The Voluntary National Review (VNR) is a process through which countries assess and present progress made in achieving the 17 Sustainable Development Goals (SDGs) and the pledge to leave no one behind. The purpose of VNRs is to present a snapshot of where the country stands in SDG implementation, with a view to help accelerate progress through experience sharing, peer-learning, identifying gaps and good practices, and mobilizing partnerships.

The 1st day of the Consultation Workshops captured how the Philippines responded to the demands and challenges of the pandemic in the areas of education, gender equality, and environmental sustainability particularly on the following aspects:

a. Resource Mobilization and Financing. Address financing gaps in SDG implementation, and integrate planning and budgeting to ensure that resources are optimized and allocated for SDG-related programs, activities, and policies;

b. Localization. Develop communications for more effective stakeholder engagement at the subnational level;

c. Monitoring. Enhance accountability mechanisms to ensure proper data monitoring and reporting of SDG progress; and

d. Stakeholder engagement. Development mechanisms to harmonize efforts from different actors on the SDGs

Through the abovementioned aspects, three (3) workshops were divided to tackle the following: Challenges, Best Practices, and Lessons learned / Ways forward / Recommendations.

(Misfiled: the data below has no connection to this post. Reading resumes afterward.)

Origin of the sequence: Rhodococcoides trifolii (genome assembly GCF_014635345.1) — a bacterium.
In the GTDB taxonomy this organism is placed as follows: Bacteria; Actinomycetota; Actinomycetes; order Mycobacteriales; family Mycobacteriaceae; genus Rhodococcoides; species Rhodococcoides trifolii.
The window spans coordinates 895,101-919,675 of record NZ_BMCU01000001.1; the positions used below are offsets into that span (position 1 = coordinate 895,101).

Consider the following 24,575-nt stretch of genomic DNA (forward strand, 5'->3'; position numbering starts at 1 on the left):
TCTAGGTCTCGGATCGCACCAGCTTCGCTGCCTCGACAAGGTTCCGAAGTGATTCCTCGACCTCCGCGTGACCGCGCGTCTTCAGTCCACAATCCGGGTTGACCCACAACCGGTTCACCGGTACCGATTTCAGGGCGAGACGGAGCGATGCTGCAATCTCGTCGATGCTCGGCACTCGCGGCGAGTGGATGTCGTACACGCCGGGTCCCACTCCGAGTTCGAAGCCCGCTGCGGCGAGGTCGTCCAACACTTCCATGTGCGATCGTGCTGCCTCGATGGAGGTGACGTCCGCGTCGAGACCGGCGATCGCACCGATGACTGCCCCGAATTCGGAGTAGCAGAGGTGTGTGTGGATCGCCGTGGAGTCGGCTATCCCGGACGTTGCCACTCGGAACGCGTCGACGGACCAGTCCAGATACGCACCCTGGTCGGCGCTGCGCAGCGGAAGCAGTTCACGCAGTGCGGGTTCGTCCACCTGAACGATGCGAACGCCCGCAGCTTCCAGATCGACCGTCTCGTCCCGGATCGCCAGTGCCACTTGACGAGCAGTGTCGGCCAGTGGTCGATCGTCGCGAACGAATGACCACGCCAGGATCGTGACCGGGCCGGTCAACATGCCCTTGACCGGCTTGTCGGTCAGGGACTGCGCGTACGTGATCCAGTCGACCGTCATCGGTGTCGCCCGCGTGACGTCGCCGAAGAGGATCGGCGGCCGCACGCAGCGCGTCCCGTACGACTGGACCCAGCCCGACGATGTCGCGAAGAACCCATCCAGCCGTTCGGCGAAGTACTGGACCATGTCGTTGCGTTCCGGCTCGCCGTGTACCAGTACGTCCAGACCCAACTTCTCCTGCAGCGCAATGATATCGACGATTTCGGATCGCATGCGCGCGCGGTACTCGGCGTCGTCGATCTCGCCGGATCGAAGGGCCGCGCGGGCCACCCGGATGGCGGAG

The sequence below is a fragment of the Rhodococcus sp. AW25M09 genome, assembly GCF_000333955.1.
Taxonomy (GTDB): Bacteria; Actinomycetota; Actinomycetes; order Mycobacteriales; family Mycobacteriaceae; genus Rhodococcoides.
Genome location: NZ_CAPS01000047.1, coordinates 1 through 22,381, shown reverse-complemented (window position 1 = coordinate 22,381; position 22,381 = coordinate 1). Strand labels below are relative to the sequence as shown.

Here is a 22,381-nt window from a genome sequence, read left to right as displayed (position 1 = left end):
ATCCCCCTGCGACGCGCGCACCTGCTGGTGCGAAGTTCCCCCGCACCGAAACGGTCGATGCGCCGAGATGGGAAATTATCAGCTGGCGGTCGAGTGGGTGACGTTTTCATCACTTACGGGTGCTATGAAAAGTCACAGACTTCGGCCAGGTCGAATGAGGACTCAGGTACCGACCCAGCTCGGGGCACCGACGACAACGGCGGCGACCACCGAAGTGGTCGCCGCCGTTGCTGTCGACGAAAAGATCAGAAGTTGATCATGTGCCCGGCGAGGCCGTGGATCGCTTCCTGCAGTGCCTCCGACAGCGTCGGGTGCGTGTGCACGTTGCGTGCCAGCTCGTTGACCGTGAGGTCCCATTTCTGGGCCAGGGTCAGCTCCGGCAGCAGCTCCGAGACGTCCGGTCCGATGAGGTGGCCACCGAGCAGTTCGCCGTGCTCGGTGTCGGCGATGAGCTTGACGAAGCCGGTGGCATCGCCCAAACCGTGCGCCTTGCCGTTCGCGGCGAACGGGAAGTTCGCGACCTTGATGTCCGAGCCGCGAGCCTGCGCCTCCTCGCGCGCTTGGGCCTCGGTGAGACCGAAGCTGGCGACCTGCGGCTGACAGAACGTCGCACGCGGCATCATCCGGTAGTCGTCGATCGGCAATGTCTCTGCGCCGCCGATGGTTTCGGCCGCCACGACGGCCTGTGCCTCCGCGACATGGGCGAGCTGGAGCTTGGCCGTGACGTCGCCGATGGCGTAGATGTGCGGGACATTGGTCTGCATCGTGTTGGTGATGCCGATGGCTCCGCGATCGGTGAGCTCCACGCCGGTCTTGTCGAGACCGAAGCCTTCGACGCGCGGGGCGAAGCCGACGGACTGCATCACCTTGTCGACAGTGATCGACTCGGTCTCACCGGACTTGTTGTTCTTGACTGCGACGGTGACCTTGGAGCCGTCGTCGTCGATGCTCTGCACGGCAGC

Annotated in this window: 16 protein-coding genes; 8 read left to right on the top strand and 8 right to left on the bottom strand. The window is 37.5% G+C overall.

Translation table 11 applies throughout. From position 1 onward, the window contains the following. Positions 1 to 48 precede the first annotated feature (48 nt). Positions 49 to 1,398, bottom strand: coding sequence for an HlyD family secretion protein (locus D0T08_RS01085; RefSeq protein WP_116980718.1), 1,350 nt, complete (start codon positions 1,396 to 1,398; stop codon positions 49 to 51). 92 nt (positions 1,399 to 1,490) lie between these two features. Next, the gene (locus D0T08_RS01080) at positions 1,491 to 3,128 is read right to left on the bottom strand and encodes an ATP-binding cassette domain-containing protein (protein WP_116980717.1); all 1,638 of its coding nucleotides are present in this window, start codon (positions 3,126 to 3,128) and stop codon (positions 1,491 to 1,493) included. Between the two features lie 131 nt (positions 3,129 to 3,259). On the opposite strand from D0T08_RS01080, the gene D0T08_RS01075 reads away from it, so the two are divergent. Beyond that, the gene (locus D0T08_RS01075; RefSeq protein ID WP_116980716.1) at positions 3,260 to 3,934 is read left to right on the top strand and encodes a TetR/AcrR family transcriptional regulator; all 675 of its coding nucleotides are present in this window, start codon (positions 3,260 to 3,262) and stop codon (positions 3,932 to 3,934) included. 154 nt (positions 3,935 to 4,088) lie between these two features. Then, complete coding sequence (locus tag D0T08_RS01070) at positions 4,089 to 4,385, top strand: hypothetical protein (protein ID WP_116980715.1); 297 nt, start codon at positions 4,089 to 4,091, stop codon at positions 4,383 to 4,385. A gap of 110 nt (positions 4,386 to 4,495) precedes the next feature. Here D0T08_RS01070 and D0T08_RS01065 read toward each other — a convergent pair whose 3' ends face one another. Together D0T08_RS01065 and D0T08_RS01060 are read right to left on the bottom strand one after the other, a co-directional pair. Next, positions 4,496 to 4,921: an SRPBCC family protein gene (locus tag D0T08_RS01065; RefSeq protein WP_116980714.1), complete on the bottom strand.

Photo from National Economic and Development Authority (NEDA)

Photo from National Economic and Development Authority (NEDA)

Photo from National Economic and Development Authority (NEDA)

Photo from Dr. Laya Boquiren – Gonzales

Dr. Boquiren – Gonzales represented ICOMOS Philippines during the 1st day of the consultation workshops held last April 26, 2022, Tuesday, at Discovery Suites Ortigas, 25 ADB Avenue, Ortigas Center, Pasig City. 

Dr. Laya Boquiren – Gonzales provided highlights of the 1st workshop:

“I joined the breakout session for non-government actors, where we highlighted our organization’s programs and projects on heritage education and capacity building. ICOMOS Philippines provides heritage education, continuing professional development, and internships — all with access to a network of international, national, and local specialists in heritage. Partnerships with organizations for skills-based training in heritage conservation, documentation, and restoration work (for job generation and poverty reduction) were also mentioned. That ICOMOS has a seat in NCMS makes it strategically positioned to contribute to collective efforts in attaining the SDGs.”